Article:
Quick recap about me: When I first graduated from college in 1996, I taught eighth grade for three years. Since I'd been a middle schooler myself, though, I'd had an urge to work in journalism, so I left teaching to become a newspaper reporter in 2000.
Journalism was exciting and fulfilling, but once the babies came it became difficult to keep up that crazy schedule. If news breaks at 5 p.m., you're not going to be home for at least a few hours. When I was still nursing, that meant sometimes driving home with my arms stretched out to the side as I held the steering wheel. Mega milk overload.
So I turned to freelance, which worked perfectly while the girls were babies and toddlers, but a couple of years ago I started longing for the classroom again. It made sense to aim for teaching primary grades this time, since that's my world with my girls right now. I was lucky to land a wonderful job teaching kindergarten last year and first grade this year. It's hard work and I don't always get it right, but it's what I'm meant to do and I love it.
Last week was teacher appreciation week, and my firsties spoiled me rotten with gifts. My amazing room parents organized the week so that on Monday all the students brought me an apple, on Tuesday they brought me seeds for my garden, on Wednesday they brought me flowers, on Thursday they brought me sweets and on Friday they delivered sweet love notes. One of my favorite moments was on Tuesday when one boy handed me a ziplock baggie of dark, wet seeds.
"Here," he said, thrusting the bag into my hand.
"Oh, thank you! What will these grow?"
"Pear trees," he answered. "I got them from the pear I ate this morning for breakfast."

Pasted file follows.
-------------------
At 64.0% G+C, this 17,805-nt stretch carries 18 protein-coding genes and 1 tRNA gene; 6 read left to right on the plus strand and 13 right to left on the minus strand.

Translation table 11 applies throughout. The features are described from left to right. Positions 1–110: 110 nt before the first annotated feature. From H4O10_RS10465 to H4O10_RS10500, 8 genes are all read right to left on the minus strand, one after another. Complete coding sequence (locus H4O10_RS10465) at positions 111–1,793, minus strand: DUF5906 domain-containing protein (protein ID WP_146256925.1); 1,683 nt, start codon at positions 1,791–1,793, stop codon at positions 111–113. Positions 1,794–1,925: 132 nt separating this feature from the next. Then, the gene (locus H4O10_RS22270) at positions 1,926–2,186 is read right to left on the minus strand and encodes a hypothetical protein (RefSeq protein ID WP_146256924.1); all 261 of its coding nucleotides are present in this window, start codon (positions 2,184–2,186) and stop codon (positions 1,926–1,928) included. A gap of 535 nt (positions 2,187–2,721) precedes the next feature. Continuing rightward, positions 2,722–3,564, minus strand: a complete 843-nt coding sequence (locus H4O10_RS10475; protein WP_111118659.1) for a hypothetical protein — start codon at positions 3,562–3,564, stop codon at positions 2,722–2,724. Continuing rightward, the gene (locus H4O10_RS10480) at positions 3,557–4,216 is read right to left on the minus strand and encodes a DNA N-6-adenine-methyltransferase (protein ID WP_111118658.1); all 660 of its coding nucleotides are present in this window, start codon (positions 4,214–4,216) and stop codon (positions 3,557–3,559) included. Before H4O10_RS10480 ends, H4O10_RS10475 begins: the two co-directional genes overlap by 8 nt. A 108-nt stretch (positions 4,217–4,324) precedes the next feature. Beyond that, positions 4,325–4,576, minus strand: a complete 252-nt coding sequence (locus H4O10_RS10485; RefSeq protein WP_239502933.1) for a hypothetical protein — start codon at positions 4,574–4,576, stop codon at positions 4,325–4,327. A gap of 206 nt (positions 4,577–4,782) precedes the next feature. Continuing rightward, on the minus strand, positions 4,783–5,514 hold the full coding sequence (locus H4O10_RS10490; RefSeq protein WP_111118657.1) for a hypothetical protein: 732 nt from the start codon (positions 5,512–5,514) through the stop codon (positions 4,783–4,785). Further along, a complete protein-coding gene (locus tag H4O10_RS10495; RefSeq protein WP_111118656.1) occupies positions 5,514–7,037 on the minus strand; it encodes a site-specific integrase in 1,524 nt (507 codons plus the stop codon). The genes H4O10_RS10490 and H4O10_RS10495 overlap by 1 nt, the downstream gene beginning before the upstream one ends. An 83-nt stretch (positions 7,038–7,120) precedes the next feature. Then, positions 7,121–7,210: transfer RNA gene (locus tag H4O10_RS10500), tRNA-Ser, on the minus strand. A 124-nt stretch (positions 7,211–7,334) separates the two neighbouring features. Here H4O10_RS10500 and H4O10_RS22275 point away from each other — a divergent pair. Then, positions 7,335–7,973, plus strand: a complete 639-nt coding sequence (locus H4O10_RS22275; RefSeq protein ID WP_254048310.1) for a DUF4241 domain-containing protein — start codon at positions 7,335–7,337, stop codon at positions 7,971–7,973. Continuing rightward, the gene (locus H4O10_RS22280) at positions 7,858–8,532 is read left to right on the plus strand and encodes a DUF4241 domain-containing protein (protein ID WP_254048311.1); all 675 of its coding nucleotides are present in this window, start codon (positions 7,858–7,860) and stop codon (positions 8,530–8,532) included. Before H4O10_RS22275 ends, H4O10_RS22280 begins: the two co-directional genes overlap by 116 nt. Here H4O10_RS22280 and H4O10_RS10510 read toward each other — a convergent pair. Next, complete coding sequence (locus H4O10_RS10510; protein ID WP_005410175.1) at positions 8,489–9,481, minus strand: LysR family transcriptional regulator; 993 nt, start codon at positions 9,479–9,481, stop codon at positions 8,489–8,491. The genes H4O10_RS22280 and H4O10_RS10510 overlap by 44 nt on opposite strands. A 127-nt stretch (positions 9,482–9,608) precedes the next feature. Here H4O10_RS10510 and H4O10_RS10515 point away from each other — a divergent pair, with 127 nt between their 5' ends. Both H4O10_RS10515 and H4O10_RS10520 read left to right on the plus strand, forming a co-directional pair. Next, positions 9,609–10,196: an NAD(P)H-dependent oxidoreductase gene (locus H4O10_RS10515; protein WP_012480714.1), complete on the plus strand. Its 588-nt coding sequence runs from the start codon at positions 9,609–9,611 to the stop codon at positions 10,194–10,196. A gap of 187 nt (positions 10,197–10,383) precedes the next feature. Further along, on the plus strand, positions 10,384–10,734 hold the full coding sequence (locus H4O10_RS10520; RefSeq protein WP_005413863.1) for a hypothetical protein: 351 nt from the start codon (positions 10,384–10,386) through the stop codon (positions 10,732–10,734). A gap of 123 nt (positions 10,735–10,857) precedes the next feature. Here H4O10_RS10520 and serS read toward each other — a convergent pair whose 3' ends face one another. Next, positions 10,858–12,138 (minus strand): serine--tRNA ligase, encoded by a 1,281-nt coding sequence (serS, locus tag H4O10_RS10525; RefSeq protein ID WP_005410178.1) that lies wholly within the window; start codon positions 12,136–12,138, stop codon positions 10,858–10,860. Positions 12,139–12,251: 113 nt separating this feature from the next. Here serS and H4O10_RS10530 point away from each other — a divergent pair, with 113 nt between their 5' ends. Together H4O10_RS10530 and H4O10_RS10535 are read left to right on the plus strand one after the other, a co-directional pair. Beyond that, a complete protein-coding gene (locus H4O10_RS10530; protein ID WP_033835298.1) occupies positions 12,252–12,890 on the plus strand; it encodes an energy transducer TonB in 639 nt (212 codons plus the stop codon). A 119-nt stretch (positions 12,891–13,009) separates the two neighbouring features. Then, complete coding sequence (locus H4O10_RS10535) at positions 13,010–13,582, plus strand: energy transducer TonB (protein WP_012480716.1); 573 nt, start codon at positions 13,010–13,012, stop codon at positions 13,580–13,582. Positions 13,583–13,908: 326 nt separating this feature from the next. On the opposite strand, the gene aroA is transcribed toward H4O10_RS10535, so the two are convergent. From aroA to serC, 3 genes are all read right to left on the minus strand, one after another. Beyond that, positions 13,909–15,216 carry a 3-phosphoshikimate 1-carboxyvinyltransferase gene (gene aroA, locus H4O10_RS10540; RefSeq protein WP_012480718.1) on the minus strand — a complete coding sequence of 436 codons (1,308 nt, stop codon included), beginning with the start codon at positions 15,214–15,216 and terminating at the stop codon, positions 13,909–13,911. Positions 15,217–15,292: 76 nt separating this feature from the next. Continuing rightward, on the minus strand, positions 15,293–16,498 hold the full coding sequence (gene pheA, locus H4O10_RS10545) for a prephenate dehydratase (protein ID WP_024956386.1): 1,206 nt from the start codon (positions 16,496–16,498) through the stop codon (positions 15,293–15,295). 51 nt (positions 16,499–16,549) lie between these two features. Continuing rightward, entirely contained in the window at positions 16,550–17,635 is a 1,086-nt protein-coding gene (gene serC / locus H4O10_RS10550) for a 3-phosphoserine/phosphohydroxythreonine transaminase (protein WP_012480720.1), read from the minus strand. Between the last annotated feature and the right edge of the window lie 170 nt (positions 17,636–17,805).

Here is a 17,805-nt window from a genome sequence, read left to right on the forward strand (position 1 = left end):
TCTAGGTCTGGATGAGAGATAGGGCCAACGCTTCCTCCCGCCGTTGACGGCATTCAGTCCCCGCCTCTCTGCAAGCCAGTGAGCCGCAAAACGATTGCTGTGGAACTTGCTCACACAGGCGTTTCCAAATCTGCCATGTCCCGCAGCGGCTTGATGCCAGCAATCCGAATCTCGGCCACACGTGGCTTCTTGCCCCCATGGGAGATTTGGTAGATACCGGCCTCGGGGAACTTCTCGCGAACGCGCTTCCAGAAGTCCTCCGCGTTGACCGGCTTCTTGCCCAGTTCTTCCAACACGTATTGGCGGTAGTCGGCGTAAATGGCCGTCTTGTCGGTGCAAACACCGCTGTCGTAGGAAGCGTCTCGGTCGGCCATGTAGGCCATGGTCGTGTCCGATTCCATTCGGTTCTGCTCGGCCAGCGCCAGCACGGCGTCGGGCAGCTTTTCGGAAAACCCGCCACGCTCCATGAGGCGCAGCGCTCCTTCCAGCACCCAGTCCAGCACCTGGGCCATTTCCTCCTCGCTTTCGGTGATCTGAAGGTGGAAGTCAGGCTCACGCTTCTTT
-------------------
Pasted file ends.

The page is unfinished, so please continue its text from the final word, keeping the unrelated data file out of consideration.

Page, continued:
Right now I'm pressing the petals from the flowers they gave me. Once they dry, I'm going to use them to make bookmarks as a thank you to all the students. Ironically, the flowers are being pressed by giant stacks of papers to grade and lesson plans to organize.
The girls made gifts for their teachers, too.
Bo and I put together a bucket of herbs for her first grade teacher.
Inside the bag is a leaf-shaped bowl Bo made. This post about flower-shaped clay bowls from Deep Space Sparkle inspired the project. Patty from (fabulous, amazing) Deep Space used real clay, though. We used Crayola air-dry clay since we don't have a kiln.
Step 1: Roll out the dough.
Step 2: Cut out the shape you want (we didn't have a leaf-shaped cookie cutter, so we printed a leaf outline off the internet and cut around it with a knife).
Step 3: Line a bowl with plastic wrap. Press the dough onto the plastic wrap, forming the bowl shape.
Step 4: Let the dough dry for a few days.
Step 5: Once it hardens, paint with glossy acrylic paint.
Magpie took a similar route, but she has six teachers at her preschool (!!!) so we didn't have time to make a bowl for everyone. Instead she cut the dough into the shapes of letters (the first letter of each teacher's name), let the letters dry, painted them and then added a strong magnet to the back of each using a hot-glue gun.
Easy peasy, and the girls were quite proud of the results.
Salt dough works well, too, but you have to bake it and it doesn't get as smooth. We usually use that at Christmastime to whip up new ornaments for the tree. This was the salt-dough scene last Christmas: